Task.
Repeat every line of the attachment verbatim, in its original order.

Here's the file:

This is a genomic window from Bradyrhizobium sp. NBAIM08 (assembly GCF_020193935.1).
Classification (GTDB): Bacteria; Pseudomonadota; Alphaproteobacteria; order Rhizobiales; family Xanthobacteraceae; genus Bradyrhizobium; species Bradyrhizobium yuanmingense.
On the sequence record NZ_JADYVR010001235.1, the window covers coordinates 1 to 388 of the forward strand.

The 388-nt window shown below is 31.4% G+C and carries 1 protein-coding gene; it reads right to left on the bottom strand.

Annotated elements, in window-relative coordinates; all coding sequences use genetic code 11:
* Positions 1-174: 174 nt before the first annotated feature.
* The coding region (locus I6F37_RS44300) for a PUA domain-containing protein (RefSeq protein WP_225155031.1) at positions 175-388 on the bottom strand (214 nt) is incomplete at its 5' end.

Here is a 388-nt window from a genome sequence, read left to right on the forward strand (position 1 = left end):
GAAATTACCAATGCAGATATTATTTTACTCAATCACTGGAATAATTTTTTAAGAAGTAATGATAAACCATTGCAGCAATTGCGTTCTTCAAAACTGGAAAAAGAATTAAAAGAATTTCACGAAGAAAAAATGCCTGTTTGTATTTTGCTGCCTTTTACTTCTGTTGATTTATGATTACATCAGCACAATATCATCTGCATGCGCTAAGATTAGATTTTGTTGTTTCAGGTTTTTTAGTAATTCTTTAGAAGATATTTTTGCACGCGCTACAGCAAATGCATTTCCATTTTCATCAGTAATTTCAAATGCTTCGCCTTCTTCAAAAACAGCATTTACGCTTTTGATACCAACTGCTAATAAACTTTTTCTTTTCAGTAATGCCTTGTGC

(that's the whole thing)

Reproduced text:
This is a genomic window from Bradyrhizobium sp. NBAIM08 (assembly GCF_020193935.1).
Classification (GTDB): Bacteria; Pseudomonadota; Alphaproteobacteria; order Rhizobiales; family Xanthobacteraceae; genus Bradyrhizobium; species Bradyrhizobium yuanmingense.
On the sequence record NZ_JADYVR010001235.1, the window covers coordinates 1 to 388 of the forward strand.

The 388-nt window shown below is 31.4% G+C and carries 1 protein-coding gene; it reads right to left on the bottom strand.

Annotated elements, in window-relative coordinates; all coding sequences use genetic code 11:
* Positions 1-174: 174 nt before the first annotated feature.
* The coding region (locus I6F37_RS44300) for a PUA domain-containing protein (RefSeq protein WP_225155031.1) at positions 175-388 on the bottom strand (214 nt) is incomplete at its 5' end.

Here is a 388-nt window from a genome sequence, read left to right on the forward strand (position 1 = left end):
GAAATTACCAATGCAGATATTATTTTACTCAATCACTGGAATAATTTTTTAAGAAGTAATGATAAACCATTGCAGCAATTGCGTTCTTCAAAACTGGAAAAAGAATTAAAAGAATTTCACGAAGAAAAAATGCCTGTTTGTATTTTGCTGCCTTTTACTTCTGTTGATTTATGATTACATCAGCACAATATCATCTGCATGCGCTAAGATTAGATTTTGTTGTTTCAGGTTTTTTAGTAATTCTTTAGAAGATATTTTTGCACGCGCTACAGCAAATGCATTTCCATTTTCATCAGTAATTTCAAATGCTTCGCCTTCTTCAAAAACAGCATTTACGCTTTTGATACCAACTGCTAATAAACTTTTTCTTTTCAGTAATGCCTTGTGC